We requested some salsa picante and were immediately brought a small dish of thick green sauce, compounded of chiles jalapeños, oil, salt, and I think, green pumpkin seeds.

Cecilia cheerfully answered our questions when we asked her about the food and other related topics. She described her low key restaurant as a "comedor familiar". A family style dining place.

Dessert was offered, again with two choices: gelatina con chile  or compota de melón. We unanimously chose the compote. A good choice, served warm, with perfectly cooked spheres of honeydew melon, naturally sweet.

Compote of honeydew melon
The price for this excellent meal was $60 pesos.

Food: ****
Service: *****
Cost: $ Bargain!
Ambience: Tranquil simplicity.
Hygiene: Impeccable.
Rest rooms: Impeccable also.
Other foods, such as wraps, vegeburguers, and pizzas are offered, besides the menú del día.
Key words: "Balanced, light, organic, healthy, nice, creative."
We will return.

Hours: M-F 11:00 -4:30
Menú del día from 1:30 to 3:30

Calle Antonio Plaza s/n between #425 and #437
Lomas de Santa María,
Morelia, Michoacán, México
Tel: 4433-30-10-77 or 4432-39-68-08

View Larger Map

Wednesday, March 11, 2015

XIII Encuentro de Las Cocineras Tradicionales de Michoacán

Two Fish In A Bowl
What can I say? I was wrong. After attending one of the first of these affairs in Pátzcuaro, back around 2005 or '06, I'd sworn off going to any more. My reasons were based on my negative impressions of that earlier event. It was colorful but poorly organized. The food lines tended to be long. The dishes we sampled were often pretty bad, bony, tough, tepid and unappealing. Maybe it was just our bad luck to have chosen those particular puestos. But I shouldn't have judged subsequent Encuentros based on that early unappealing experience.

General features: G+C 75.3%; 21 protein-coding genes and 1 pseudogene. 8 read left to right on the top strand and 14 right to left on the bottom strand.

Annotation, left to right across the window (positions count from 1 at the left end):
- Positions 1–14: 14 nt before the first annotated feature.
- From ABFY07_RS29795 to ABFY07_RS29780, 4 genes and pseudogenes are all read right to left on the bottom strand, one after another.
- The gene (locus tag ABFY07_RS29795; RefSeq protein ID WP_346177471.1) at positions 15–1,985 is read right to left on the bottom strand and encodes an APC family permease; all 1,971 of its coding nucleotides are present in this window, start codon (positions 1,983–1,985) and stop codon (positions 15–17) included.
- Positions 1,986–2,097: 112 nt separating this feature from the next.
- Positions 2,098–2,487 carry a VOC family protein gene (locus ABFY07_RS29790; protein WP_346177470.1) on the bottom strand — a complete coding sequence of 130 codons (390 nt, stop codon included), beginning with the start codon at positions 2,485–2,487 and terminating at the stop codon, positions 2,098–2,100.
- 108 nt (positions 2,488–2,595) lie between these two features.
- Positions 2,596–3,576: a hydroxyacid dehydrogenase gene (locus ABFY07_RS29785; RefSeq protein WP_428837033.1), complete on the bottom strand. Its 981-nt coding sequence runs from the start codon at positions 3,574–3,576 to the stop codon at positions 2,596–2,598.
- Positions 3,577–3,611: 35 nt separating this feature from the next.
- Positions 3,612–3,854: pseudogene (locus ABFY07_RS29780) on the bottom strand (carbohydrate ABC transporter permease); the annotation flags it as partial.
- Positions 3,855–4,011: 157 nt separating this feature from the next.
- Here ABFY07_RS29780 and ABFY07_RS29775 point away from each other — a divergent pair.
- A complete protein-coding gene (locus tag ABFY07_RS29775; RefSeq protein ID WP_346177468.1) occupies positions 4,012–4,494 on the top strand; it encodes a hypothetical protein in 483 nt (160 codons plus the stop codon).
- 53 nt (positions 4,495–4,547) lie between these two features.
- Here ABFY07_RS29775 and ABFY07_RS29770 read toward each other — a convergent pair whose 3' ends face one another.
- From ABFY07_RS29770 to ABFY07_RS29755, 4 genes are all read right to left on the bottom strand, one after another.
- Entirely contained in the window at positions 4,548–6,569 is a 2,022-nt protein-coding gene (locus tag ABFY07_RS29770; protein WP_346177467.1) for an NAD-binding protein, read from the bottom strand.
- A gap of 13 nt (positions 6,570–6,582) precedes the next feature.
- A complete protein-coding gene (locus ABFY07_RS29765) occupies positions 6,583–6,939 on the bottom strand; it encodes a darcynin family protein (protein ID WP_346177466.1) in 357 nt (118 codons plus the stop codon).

Over the last few years, we heard encouraging reports from sources both close and distant to us that the Cocineras event had greatly improved since it had moved to a new location. The Centro de Convenciones y Exposiciones in Morelia has hosted it in recent years. This year, we decided to attend. After all, with 12 previous events under its belt, it surely must be better than ever.

With Ms RedShoes driving, we arrived Saturday at about 11:30 a.m. Parking was a challenge, in spite of the vast Convention Center parking lots. (Some areas had been closed off for some other event.). We turned ourselves around and crossed Calzada Ventura Puente then entered the ServiPlus Bazar parking lot, (ServiPlus is a large collection of small shops under a hangar like roof.) worth a visit if you are a shopaholic.)

After some negotiation with the parking attendant/guard, and the passing of a $50 peso bill, we were allowed to leave Ms Shoe's car there for a couple of hours.

Entrance to the Happy Eating Grounds